[Final piece of the series, see first and second posts.]
The greater challenge with trying to create unlinkable user identifiers on the web is the ease of linking them online. Standard models of “linking” assume that the sites the user visited get together offline, long after the user has visited both of them, and try to ascertain whether two activity sequences they observed belong to the same users. It is relatively easy in this model to come up with ways of assigning identifiers to users that are deterministic, unique to each site and computationally difficult to link even when multiple sites collude.
Problem is, websites are not constrained to this simplistic attack model. Even today user tracking on the web involves a type collusion enabled by one of the elementary assumptions in HTML: any website is free to include content from any other website. That is by design. Any website can include an image, a frame, a video or song from another website. That means the web browser will automatically follow hypertext links crafted by one site and pointing to another website. That is a problem for privacy– a link can encode arbitrary information.
Consider an authentication system that assigns cryptographically unlinkable identifiers to users. The movie rental website knows this user as #123 while the bookstore knows her as #456. Enterprising marketing teams at these websites decide they want to collude and link user information. End goal is that the bookstore learns the users’ movie preferences and the video store gets an idea about her library, in the hopes they can create personalized offers. This is going to be a tall order when users are offline, because there is no unique identifier to key off. (Assuming we suspend disbelief– in reality credit card numbers or shipping addresses are the fly in the ointment as explained in the second part.) Instead they must capitalize on that window of opportunity when the user is online and logged into both sites.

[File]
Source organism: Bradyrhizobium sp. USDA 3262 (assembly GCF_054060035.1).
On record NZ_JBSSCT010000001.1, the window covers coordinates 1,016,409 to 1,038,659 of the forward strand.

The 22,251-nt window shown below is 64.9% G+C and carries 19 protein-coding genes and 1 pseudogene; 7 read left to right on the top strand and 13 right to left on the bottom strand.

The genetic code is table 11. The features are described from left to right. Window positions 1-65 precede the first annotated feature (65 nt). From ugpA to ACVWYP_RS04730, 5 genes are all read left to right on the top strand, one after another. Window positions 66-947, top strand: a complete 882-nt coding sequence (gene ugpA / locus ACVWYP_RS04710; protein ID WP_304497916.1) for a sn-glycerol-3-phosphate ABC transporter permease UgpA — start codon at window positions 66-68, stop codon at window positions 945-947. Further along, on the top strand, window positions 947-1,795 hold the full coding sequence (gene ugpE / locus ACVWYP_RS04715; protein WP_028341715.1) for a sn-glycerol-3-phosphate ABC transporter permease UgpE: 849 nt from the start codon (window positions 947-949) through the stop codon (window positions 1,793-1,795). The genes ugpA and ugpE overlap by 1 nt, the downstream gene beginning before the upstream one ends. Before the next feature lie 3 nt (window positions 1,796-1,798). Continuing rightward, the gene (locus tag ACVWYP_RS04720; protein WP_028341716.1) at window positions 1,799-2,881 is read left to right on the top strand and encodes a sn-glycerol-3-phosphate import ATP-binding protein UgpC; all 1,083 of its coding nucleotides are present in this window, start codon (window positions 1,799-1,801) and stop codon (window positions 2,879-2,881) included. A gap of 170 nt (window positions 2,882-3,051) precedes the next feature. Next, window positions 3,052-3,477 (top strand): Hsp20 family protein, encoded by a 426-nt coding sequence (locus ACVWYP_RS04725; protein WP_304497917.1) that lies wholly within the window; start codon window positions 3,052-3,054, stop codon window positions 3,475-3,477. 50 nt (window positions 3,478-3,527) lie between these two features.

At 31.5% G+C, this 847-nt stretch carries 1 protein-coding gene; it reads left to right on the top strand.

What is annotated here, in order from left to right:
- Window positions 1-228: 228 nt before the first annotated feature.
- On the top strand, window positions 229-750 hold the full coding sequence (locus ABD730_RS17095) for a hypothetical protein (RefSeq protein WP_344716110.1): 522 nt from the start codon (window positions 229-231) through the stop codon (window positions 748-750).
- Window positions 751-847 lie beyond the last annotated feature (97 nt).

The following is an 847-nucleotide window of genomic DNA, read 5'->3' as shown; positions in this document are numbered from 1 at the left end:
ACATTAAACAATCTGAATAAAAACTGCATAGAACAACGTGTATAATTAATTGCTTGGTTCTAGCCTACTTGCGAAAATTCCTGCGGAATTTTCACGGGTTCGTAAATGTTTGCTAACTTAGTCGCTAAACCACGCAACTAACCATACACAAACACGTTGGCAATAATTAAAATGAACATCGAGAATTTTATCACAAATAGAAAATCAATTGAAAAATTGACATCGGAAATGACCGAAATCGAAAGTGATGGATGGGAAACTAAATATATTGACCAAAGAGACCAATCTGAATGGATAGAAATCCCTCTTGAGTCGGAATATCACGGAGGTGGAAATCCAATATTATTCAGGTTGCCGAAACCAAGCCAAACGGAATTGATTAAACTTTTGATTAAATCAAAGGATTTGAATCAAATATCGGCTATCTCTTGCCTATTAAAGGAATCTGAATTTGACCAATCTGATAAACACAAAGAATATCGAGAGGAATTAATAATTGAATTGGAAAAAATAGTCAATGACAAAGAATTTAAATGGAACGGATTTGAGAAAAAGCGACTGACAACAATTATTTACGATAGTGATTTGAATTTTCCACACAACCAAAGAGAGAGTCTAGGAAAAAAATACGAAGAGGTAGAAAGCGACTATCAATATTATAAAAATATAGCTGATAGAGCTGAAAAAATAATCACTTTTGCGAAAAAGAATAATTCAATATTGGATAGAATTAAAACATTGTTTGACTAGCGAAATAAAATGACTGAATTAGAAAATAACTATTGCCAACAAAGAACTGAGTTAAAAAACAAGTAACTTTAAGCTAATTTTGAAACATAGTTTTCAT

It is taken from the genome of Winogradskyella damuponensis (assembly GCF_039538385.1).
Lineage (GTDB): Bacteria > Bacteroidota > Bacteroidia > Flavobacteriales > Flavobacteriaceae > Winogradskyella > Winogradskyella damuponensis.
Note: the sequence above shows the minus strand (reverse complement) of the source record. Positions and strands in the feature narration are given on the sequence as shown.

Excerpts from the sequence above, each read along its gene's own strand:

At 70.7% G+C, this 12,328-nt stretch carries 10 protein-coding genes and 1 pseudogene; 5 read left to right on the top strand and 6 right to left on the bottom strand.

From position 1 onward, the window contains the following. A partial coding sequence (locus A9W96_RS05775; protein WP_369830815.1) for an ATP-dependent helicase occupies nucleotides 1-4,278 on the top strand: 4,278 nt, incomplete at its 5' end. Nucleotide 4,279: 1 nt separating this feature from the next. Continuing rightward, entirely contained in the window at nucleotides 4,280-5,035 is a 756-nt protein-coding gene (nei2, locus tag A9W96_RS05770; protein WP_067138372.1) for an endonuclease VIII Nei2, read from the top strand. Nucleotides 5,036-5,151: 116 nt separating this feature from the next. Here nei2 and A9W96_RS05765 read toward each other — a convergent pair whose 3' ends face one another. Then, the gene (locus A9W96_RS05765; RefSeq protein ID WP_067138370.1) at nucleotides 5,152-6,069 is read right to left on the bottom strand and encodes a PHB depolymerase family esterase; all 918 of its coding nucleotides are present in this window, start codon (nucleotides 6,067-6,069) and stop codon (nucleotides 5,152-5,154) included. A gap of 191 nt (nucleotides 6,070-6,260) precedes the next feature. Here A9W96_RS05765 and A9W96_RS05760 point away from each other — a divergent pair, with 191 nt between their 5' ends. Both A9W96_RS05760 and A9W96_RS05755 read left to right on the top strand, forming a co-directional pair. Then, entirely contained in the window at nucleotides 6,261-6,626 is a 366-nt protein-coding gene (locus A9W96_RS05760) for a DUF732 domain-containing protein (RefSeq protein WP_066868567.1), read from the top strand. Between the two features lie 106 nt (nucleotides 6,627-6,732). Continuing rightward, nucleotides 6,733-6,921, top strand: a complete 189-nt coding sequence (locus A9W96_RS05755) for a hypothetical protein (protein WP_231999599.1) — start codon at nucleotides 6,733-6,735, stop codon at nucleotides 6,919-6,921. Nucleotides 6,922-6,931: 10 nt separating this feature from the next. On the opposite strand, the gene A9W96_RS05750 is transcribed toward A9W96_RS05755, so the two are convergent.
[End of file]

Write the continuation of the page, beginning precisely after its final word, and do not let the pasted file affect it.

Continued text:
Every page on the bookstore website has an image or other embedded content pointing to the video download site, and vice verse. Using transparent 1×1 images is customary for this purpose but such attempts at stealth are not required. The link for the embedded content contains the pairwise-unique identifier for the user observed by one site. When the user follows that link, they are going to be communicating two identifiers:
- First one is implicitly encoded in that link crafted by the sender, say #123. This is the identifier observed by the originating site and it will be encoded in the URL, or other piece of the request such as the form fields.
- Second identifier is explicitly asserted in the authentication protocol used by the destination. This is the identifier associated with the destination, say #456.
At this point the destination site has enough information to link the two: user #123 at the bookstore is same person as user #456 over here. Once that association is made, databases can be joined offline: everything about her book purchases can be joined against everything known about her tastes in bad 1980s cinema.
Granted this attack has some significant limitations: the user must be authenticated at both sites at simultaneously, or at least have some persistent identifier (such as a cookie) stored on both sides that encodes their identity. This turns out not to be a significant limitation, since users do authenticate to multiple sites in a single browser session, and in any case they need to fall into this trap just once for the permanent linkage to be created. A bigger problem is that linkage is limited to a pair of websites only. If 10 websites need to collude, there are 45 pairs of identifiers to sort out so this approach implemented naively would not scale.
Fortunately or unfortunately depending on the perspective, having each pair of websites in the conspiracy link identifiers is not necessary. A much simpler solution is to designate a single tracking agent against which everyone else’s identifiers are linked. Every website embeds content from this one site, which observes and stores all of the identity pairs observed together.
In the real world of course such tracking agents go by a more mundane name: advertising network. Display advertising networks have the unique benefit that they in fact appear as embedded content any number of websites, by design. Any time a user is authenticated to multiple sites and these sites contain third-party content hosted by the network, there is an opportunity to link the two identities together. In fact explicit authentication to the advertising network is not required: even a weak, temporary identity such as session cookie works: anytime more than one external ID is observed, that creates a permanent record. If the network observes #123 and #456 appearing in one session today, and sees #456 and #987 in an independent session tomorrow, the conclusion is all three identities are linked.
What this suggests is that until automatic loading of embedded content on pages is controlled better, unlinkable identities will be facing an uphill battle against one of the basic design principles behind the web.